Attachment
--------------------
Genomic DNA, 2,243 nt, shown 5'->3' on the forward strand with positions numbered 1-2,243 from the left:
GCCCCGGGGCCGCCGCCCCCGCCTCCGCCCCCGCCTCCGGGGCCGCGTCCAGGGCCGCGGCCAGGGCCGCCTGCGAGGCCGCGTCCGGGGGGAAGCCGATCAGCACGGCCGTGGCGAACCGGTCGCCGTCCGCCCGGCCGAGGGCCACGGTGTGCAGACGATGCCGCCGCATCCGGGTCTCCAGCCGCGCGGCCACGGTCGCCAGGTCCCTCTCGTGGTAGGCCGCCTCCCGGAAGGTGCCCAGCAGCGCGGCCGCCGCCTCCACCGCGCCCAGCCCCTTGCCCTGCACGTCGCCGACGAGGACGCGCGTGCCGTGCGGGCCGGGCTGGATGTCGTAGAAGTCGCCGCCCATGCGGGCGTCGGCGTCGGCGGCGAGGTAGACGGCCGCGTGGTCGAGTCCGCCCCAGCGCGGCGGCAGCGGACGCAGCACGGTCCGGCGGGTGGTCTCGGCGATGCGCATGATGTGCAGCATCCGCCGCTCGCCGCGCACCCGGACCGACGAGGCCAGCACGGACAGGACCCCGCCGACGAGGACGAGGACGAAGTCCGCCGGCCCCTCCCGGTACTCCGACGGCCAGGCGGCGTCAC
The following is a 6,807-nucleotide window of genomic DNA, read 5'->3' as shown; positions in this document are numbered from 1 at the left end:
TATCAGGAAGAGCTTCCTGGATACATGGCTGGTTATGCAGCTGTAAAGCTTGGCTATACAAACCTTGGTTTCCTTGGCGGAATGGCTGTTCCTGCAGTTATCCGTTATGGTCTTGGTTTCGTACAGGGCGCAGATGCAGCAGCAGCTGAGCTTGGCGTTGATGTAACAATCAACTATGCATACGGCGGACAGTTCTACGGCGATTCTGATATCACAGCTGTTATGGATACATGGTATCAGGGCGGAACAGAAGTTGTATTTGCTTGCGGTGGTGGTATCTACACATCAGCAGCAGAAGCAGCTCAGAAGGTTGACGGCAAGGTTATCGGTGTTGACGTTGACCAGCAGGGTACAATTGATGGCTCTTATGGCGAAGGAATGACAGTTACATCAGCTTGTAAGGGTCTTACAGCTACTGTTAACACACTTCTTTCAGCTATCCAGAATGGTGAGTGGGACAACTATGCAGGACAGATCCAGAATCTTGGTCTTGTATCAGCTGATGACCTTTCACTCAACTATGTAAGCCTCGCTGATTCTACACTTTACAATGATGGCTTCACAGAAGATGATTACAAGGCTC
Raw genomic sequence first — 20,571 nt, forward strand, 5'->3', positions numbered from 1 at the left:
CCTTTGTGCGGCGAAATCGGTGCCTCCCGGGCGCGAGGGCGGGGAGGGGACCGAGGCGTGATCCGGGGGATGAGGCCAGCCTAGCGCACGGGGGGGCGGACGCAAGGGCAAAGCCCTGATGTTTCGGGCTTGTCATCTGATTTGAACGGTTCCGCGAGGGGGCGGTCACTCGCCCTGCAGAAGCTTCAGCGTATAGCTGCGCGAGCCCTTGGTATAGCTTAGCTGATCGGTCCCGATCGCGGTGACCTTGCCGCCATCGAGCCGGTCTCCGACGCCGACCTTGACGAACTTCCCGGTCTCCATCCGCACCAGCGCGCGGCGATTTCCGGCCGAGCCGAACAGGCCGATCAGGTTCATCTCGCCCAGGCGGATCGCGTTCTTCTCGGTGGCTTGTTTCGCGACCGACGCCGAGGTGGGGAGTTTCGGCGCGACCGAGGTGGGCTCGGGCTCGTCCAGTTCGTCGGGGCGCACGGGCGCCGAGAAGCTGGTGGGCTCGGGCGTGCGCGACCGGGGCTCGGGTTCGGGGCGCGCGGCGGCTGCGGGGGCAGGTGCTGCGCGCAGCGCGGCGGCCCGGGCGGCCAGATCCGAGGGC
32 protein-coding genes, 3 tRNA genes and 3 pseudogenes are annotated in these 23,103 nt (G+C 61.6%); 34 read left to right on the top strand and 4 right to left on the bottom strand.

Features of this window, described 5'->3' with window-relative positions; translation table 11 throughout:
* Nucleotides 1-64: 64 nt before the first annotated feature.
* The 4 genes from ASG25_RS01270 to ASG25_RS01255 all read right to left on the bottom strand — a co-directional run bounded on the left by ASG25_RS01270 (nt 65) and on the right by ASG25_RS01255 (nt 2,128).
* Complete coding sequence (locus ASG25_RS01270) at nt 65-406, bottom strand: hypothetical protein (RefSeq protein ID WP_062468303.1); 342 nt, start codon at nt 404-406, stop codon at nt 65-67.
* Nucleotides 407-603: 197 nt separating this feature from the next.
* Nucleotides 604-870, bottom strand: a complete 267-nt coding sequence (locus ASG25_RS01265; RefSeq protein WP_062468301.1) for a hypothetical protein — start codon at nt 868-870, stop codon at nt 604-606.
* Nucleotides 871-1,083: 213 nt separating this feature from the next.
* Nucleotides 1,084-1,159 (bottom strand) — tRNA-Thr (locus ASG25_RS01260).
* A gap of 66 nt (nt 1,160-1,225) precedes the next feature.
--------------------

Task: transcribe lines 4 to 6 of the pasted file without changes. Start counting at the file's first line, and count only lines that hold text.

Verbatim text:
TATCAGGAAGAGCTTCCTGGATACATGGCTGGTTATGCAGCTGTAAAGCTTGGCTATACAAACCTTGGTTTCCTTGGCGGAATGGCTGTTCCTGCAGTTATCCGTTATGGTCTTGGTTTCGTACAGGGCGCAGATGCAGCAGCAGCTGAGCTTGGCGTTGATGTAACAATCAACTATGCATACGGCGGACAGTTCTACGGCGATTCTGATATCACAGCTGTTATGGATACATGGTATCAGGGCGGAACAGAAGTTGTATTTGCTTGCGGTGGTGGTATCTACACATCAGCAGCAGAAGCAGCTCAGAAGGTTGACGGCAAGGTTATCGGTGTTGACGTTGACCAGCAGGGTACAATTGATGGCTCTTATGGCGAAGGAATGACAGTTACATCAGCTTGTAAGGGTCTTACAGCTACTGTTAACACACTTCTTTCAGCTATCCAGAATGGTGAGTGGGACAACTATGCAGGACAGATCCAGAATCTTGGTCTTGTATCAGCTGATGACCTTTCACTCAACTATGTAAGCCTCGCTGATTCTACACTTTACAATGATGGCTTCACAGAAGATGATTACAAGGCTC
Raw genomic sequence first — 20,571 nt, forward strand, 5'->3', positions numbered from 1 at the left:
CCTTTGTGCGGCGAAATCGGTGCCTCCCGGGCGCGAGGGCGGGGAGGGGACCGAGGCGTGATCCGGGGGATGAGGCCAGCCTAGCGCACGGGGGGGCGGACGCAAGGGCAAAGCCCTGATGTTTCGGGCTTGTCATCTGATTTGAACGGTTCCGCGAGGGGGCGGTCACTCGCCCTGCAGAAGCTTCAGCGTATAGCTGCGCGAGCCCTTGGTATAGCTTAGCTGATCGGTCCCGATCGCGGTGACCTTGCCGCCATCGAGCCGGTCTCCGACGCCGACCTTGACGAACTTCCCGGTCTCCATCCGCACCAGCGCGCGGCGATTTCCGGCCGAGCCGAACAGGCCGATCAGGTTCATCTCGCCCAGGCGGATCGCGTTCTTCTCGGTGGCTTGTTTCGCGACCGACGCCGAGGTGGGGAGTTTCGGCGCGACCGAGGTGGGCTCGGGCTCGTCCAGTTCGTCGGGGCGCACGGGCGCCGAGAAGCTGGTGGGCTCGGGCGTGCGCGACCGGGGCTCGGGTTCGGGGCGCGCGGCGGCTGCGGGGGCAGGTGCTGCGCGCAGCGCGGCGGCCCGGGCGGCCAGATCCGAGGGC